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'Finding a place to have a cup of coffee and a piece of cake led us to this flat,' says the owner. 'My husband and I were looking to move from a rental and buy our own home. We searched various areas in north London and ended up in a Crouch End café on New Year’s Day, six years ago. We decided to explore the area and this led to finding this three-bedroom flat in an Edwardian conversion, which offered much more space than all the other properties we’d viewed.'
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The previous owner was a builder who had taken the flat on as a project and had tidied it up. The decor was basic with an old wood floor, cheap carpet, white undercoat on the walls and an Ikea kitchen. So when the couple moved in, there was nothing major to do apart from laying a new floor and re-carpeting.
They knew there was potential to increase the square footage but initially dismissed this, knowing it would require considered planning as they live within a conservation area. 'Even after our daughter came along, we were still quite comfortable with the layout,' says the owner. 'Our motivation for change was realising that if we had another child, there would not be enough family space – we needed another bedroom (or the children would have to share) – plus there was no room for a dining table in our tiny kitchen and the living area was too cramped.'
The couple looked at several different options to improve the layout of the flat – from small to major changes – and spoke to a few construction firms for practical advice. One of these contacts introduced them to an architect, Johanna Ahrberg Jackson of Ahrberg Jackson Design, who they commissioned to come up with ideas and oversee the planning process.
It was clear that if they wanted to create more space in the flat, the only way forward was to convert the loft. However, the attic’s ceiling was too low to even stand in, and due to the local restrictions they knew that it wouldn't be possible to increase the head height. 'Johanna was logical and inspirational and showed us that by lowering ceilings in our living room, below, we could get the required headroom,' says the owner.
After two applications for planning permission were turned down, the couple eventually got the go ahead for a small loft conversion, with a compromise of a part-dormer window. While the eaves had to be retained, there was still enough space for a bedroom and small bathroom.
The couple totally reworked the downstairs layout. The second bedroom has become the sitting area and the separate dining room is now their son's bedroom. 'We definitely saved money by keeping the kitchen in the same position, and by removing three chimney breasts, we now have a wonderful alcove area, plus space for a dining table, a large chest of drawers, and a sofa and chair,' says the owner. ‘I’ve collected Fifties pieces for years and they add much-needed character and style to a modern conversion.’
Get the look
Buy now: Alba dining table, £336, John Lewis (opens in new tab)
The owners opened up the old galley kitchen to create an open-plan area with plenty of room for a dining table. The kitchen is clean and neat, with grey cupboards brightened up with bold accessories. A noticeboard shelf gives the owners a creative place to keep their keys.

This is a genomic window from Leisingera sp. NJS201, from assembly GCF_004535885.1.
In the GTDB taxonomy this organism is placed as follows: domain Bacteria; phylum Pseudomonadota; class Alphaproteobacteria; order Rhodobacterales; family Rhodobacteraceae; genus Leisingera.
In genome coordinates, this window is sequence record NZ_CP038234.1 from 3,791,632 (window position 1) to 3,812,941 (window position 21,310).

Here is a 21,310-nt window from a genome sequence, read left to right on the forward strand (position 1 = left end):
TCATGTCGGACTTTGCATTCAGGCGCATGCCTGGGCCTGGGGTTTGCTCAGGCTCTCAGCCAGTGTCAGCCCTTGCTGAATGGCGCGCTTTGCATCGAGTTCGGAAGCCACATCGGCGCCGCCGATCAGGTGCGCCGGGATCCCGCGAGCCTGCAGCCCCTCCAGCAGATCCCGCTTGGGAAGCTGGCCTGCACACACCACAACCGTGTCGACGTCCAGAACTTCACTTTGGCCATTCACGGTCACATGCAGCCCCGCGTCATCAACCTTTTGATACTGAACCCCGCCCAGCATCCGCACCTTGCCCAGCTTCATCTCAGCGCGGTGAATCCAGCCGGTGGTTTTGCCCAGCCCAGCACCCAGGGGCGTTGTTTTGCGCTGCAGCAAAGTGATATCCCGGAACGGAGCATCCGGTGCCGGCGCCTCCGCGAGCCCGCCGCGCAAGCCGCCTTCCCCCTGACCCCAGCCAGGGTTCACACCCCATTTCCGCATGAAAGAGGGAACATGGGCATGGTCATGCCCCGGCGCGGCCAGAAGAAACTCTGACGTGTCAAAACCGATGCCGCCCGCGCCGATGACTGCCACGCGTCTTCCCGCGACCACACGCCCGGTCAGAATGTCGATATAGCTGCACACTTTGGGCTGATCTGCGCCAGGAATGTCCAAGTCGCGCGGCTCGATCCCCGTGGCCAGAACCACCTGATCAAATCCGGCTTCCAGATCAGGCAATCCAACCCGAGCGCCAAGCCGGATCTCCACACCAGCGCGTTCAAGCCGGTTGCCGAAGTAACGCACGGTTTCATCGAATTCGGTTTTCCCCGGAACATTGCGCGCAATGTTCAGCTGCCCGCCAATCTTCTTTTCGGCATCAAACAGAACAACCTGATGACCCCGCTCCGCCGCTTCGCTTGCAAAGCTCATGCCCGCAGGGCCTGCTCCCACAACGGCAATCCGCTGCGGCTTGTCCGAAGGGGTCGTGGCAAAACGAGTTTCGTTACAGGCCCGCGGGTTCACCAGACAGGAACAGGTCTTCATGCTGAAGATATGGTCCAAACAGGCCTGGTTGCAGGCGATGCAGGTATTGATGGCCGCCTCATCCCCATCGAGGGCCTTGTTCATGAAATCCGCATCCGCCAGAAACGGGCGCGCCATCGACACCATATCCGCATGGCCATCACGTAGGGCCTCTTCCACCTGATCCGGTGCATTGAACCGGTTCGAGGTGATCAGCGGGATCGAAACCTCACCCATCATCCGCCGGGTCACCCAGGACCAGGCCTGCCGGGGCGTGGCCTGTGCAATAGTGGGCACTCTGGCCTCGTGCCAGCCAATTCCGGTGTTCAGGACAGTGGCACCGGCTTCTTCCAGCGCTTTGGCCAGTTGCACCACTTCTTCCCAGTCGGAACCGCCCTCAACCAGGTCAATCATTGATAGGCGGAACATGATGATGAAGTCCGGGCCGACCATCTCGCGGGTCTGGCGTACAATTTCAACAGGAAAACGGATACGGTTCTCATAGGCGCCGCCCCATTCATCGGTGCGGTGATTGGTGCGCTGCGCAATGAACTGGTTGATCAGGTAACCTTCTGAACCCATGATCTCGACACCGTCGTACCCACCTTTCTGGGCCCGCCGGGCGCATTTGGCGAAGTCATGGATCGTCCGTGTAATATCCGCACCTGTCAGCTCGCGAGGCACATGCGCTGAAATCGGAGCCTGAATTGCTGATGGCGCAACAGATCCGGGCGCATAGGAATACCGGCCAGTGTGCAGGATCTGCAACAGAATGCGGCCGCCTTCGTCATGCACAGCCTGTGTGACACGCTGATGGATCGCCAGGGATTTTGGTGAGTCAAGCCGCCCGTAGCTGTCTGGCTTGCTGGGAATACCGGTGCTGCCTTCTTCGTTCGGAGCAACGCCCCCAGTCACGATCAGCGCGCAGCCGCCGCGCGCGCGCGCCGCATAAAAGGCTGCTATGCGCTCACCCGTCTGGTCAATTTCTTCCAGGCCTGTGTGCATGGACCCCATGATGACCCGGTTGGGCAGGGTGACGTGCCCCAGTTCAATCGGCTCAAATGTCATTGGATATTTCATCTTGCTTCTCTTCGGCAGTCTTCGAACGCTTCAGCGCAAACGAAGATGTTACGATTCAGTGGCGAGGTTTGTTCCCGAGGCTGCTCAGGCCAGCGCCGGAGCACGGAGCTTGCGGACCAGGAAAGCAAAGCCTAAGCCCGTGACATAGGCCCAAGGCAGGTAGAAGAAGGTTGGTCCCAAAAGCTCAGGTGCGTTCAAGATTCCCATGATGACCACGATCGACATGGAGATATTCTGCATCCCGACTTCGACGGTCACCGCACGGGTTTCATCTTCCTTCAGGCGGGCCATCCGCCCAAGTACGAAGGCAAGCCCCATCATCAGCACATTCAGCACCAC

'I like to create a clean and cosy interior with unusual, colourful one-off pieces that tell a story,' the owner says. 'While I love fabric and patterns, I’ve had to make some compromises when it came to my style and made decisions based on what would suit the home we have – so I would say, our home is about 70 per cent my personality and 30 per cent sacrifice. I look on Google every day for new ideas and plan to introduce more colour to the living space (more yellows, definitely) and will also look into buying a bright sofa.'
Get the look
Buy now: Slate 1958 three seater sofa, £1,095, Oliver Bonas (opens in new tab)
Buy now: Slate 1958 armchair, £585, Oliver Bonas (opens in new tab)
Ceiling height was a challenge when it came to converting the loft. The couple's architect came up with a solution – lowering the ceiling in the living room below gave enough headroom in the bedroom. 'I was nervous about fitting in my extensive wardrobe – working out the eaves storage space was vital,’ the owner says.
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Buy now: Similar Pink Fields lambswool throw, £113.95, Avoca (opens in new tab)
Now the couple's two children each have their own bedroom. Plenty of storage keeps the room clutter free. 'My starting point for a room is usually one colourful piece, like this Arabian rug,' says the owner.
Get the look
Buy now: Similar Bakero rug, £37.99, Wayfair (opens in new tab)
The bathroom is a simple space. 'We covered all the walls in white metro tiles, for a bright and smart look,' says the owner.
Try another tour: Take a look around this eclectic family home in Kent
'Refurbishing this flat has fundamentally changed how we live and creating the extra space we needed for our family has meant that we can now stay in London,' says the owner. 'I’m glad I was able to project manage the entire renovation. It was definitely a big challenge but I really enjoyed the whole process. What I have learned is that this project may never be truly finished, and as my ideas keep changing and developing, it will be a constant work in progress. But that’s what makes living here so much fun.’
Heather Young has been Ideal Home’s Editor since late 2020, and also edits its sister title Style At Home. She is an interiors journalist and editor who’s been working for some of the UK’s leading interiors magazines for over 20 years, both in-house and as a freelancer.
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